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Review: Elton John adds lustre to pop legacy with rollicking Aberdeen farewell

He had some choice words for security staff, but the global superstar rolled back the years to give P&J Live a performance to remember.

Elton John Aberdeen review
Elton John rocks out at a recent London show. He played Aberdeen's P&J Live on Tuesday night. Image: Ben Gibson/HST Global Limited

There was a moment at Elton John’s farewell stop at Aberdeen’s P&J Live last night when the superstar’s legacy was put firmly into focus.

He was still a handful of songs from the end of the night, belting through rock classic I’m Still Standing with the energy of a man half his 76 years.

Behind him on a giant screen spun a medley of images from Elton’s numerous TV and film appearances.

The breadth was enormous. Everything from showing up on the Simpsons and South Park to his memorable 1978 guest spot on The Muppets.

There, too, was Elton in the sparkly baseball jersey he wore for his Dodger Stadium concerts in 1975, a look so iconic that Harry Styles has copied it.

Elton John performing at P&J Live in Aberdeen
The crowd worship at the altar of Elton. Image: Johanna Weilandt

There were numerous clips of the star playing at Live Aid, Comic Relief and other charity bashes – Top of the Pops appearances in the ‘80s; possibly a Wogan.

The video for Lion King smash hit Circle of Life popped up reminding everyone of Elton’s pivotal role in the success of that movie.

And there he was in James Cordon’s Carpool Karaoke car, charming yet another generation of TV viewers.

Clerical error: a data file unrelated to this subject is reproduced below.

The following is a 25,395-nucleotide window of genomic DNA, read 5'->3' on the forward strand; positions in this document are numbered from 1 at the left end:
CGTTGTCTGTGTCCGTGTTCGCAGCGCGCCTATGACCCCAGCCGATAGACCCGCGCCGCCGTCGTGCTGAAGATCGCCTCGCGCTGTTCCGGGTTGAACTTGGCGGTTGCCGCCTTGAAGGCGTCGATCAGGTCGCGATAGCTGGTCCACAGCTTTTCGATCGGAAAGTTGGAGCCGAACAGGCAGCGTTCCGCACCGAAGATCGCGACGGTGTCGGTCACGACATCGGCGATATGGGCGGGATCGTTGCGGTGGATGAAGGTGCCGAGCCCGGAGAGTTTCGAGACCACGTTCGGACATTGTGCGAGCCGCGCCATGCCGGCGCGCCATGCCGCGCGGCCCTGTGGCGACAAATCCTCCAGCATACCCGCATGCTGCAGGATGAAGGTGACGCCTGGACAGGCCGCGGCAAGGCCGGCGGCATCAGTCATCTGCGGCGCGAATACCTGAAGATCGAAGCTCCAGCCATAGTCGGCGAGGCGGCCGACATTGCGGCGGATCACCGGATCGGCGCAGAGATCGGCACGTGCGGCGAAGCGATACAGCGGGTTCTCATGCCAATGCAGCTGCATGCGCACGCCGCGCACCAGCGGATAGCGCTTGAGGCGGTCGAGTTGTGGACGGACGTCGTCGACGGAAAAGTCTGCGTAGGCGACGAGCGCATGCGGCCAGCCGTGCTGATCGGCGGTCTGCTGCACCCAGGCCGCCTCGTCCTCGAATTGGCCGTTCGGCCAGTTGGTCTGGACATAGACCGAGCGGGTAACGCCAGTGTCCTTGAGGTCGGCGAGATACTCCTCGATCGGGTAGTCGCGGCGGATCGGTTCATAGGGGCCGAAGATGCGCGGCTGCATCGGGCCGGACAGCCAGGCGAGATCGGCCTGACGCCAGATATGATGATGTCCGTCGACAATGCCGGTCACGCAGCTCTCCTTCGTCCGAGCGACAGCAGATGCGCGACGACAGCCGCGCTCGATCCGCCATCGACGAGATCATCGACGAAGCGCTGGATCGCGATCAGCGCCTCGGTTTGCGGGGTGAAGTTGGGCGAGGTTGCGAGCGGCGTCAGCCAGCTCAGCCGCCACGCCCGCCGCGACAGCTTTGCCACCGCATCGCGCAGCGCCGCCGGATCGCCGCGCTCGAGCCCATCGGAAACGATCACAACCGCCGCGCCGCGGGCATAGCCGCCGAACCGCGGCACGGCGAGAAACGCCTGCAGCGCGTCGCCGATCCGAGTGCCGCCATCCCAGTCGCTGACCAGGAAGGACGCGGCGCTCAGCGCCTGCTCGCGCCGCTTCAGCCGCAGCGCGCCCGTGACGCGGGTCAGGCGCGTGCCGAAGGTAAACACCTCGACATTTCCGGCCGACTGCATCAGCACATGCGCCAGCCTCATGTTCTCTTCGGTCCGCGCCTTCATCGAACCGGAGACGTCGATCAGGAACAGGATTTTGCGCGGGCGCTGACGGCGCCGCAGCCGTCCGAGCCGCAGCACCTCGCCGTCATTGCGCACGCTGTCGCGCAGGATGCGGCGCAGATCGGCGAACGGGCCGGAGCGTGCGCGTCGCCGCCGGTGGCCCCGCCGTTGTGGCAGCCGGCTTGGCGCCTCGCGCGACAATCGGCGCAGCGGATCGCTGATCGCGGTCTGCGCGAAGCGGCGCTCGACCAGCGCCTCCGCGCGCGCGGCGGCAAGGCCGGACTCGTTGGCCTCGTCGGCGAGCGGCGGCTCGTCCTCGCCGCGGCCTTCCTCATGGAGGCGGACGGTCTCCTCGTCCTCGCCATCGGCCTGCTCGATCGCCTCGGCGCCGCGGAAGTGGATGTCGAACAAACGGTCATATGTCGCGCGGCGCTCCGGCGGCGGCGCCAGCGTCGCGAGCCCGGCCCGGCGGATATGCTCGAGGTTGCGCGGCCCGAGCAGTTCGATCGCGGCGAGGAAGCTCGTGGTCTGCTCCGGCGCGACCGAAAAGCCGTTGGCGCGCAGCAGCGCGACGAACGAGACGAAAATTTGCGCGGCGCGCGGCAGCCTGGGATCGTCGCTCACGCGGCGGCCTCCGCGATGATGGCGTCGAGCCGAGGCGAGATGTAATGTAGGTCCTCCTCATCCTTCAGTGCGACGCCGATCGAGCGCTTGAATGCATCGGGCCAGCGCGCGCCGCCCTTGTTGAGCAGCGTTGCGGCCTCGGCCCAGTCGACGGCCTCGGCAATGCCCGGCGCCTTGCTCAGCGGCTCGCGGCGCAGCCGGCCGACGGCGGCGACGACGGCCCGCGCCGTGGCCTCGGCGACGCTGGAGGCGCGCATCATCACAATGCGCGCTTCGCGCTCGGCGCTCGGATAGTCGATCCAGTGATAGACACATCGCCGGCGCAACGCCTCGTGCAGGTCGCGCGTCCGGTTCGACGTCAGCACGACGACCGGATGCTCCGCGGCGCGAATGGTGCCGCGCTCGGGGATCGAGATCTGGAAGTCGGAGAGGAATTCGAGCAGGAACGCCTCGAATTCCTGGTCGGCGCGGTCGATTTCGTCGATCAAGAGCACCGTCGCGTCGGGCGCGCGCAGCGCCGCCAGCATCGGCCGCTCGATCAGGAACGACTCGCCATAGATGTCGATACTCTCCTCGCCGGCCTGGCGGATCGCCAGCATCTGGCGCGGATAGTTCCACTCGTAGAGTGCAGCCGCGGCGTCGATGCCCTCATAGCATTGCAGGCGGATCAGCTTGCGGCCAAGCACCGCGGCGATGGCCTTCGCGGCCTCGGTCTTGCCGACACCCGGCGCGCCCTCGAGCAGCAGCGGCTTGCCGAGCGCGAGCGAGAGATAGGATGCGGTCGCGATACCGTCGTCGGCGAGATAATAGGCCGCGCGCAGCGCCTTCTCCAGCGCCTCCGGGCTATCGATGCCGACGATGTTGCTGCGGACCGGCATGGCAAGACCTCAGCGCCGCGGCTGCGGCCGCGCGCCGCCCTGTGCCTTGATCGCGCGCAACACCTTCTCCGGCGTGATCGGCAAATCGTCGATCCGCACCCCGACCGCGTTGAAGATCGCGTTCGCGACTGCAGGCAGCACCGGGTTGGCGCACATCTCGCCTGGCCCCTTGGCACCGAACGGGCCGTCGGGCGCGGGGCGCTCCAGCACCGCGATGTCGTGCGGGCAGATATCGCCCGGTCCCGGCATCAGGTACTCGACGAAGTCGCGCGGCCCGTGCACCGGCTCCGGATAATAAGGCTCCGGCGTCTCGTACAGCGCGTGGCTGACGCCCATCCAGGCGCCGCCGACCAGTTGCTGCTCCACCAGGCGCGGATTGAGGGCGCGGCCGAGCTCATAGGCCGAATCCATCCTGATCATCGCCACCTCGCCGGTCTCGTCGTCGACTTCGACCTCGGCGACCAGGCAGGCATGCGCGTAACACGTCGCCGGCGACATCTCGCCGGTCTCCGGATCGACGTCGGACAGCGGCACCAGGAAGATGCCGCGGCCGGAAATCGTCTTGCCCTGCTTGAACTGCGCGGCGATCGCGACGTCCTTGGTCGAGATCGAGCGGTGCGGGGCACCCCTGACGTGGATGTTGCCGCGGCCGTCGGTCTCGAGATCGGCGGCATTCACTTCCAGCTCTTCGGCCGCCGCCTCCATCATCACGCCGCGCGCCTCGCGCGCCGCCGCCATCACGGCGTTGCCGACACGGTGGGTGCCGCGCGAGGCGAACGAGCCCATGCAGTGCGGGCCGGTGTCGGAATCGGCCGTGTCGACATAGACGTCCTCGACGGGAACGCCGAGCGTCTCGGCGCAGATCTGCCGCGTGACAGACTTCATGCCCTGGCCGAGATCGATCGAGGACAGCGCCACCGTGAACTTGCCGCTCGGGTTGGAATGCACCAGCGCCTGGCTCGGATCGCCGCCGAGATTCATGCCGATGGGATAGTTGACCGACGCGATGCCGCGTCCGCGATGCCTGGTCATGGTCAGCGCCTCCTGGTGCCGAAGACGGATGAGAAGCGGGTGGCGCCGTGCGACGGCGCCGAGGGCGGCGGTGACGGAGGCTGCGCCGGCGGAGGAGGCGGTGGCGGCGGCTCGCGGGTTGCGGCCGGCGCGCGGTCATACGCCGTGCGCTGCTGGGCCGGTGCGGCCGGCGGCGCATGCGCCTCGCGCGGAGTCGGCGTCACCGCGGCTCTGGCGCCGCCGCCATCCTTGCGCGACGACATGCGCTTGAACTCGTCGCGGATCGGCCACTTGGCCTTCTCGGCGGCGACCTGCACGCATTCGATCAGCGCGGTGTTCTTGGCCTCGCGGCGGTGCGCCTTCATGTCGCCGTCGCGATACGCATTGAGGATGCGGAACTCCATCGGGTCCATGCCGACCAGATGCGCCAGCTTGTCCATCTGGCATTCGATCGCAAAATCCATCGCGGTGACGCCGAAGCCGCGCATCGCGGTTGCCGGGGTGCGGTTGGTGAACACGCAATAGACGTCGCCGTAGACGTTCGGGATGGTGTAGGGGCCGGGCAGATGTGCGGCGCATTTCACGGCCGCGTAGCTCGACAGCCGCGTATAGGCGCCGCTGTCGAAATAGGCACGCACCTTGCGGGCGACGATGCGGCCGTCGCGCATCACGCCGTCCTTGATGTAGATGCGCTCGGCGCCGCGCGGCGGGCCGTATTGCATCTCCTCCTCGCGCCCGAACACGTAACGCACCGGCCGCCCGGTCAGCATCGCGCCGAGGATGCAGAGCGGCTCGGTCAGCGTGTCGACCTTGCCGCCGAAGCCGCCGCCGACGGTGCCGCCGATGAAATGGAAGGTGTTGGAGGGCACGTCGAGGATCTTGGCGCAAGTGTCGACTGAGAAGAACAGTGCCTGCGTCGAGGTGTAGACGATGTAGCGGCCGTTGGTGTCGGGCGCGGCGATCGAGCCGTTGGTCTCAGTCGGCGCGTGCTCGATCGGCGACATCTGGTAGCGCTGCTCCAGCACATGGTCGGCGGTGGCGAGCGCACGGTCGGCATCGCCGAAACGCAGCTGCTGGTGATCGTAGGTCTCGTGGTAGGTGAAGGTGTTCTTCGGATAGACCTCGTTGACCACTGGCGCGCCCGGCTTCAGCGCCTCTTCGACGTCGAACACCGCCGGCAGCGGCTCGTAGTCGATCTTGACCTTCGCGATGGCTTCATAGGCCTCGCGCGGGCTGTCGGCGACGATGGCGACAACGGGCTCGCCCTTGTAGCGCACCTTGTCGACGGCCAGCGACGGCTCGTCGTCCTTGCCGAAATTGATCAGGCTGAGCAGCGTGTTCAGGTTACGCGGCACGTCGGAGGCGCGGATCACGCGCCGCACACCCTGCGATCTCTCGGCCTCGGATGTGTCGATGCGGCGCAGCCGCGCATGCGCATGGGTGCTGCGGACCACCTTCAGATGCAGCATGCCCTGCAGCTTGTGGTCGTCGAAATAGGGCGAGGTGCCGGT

What the images drove home – alongside Elton’s thumping piano – was just how much of an impact he has had on global culture.

There are many who wouldn’t describe themselves as Elton John fans. But it is impossible not to know who he is, and the words to at least some of his songs.

Elton John says farewell to Aberdeen

All of which made last night’s performance especially poignant.

It was gig number 318 on a 333-gig farewell tour for the great man (he returns to P&J Live for the 319th on Thursday). For the thousands packed into the arena last night it was a last chance to see him.

Judging from the amount of sequins and feather boas in the audience it was clear Elton’s legacy looms large in Aberdeen, which he last visited in 2015.

Stalls in the lobby were selling light-up Elton specs for £15 each and the arena throbbed to their flashing as the band took the stage.

People had come from far and wide to worship at the altar of Elton, braving the northern climes and P&J Live’s notoriously slow food and drink queues.

Charley and Austin Ward, the latter of which was dressed in a replica LA Dodger’s shirt with Elton 1 on the back, had travelled up from Brighton partly because, they said, it was cheaper than going to the London shows.

Austin and Charley Ward. Austin is wearing a replica LA Dodger’s shirt with Elton 1 on the back and they are both wearing Elton John sunglasses
Austin and Charley Ward ahead of Elton John’s Aberdeen concert. Image: Andy Morton/DC Thomson

The Hagentogler sisters Kristen and Emily, and friend Allison Adelmann, had come even further.

They flew in from Florida even though they’d already seen the same show in Washington DC last September.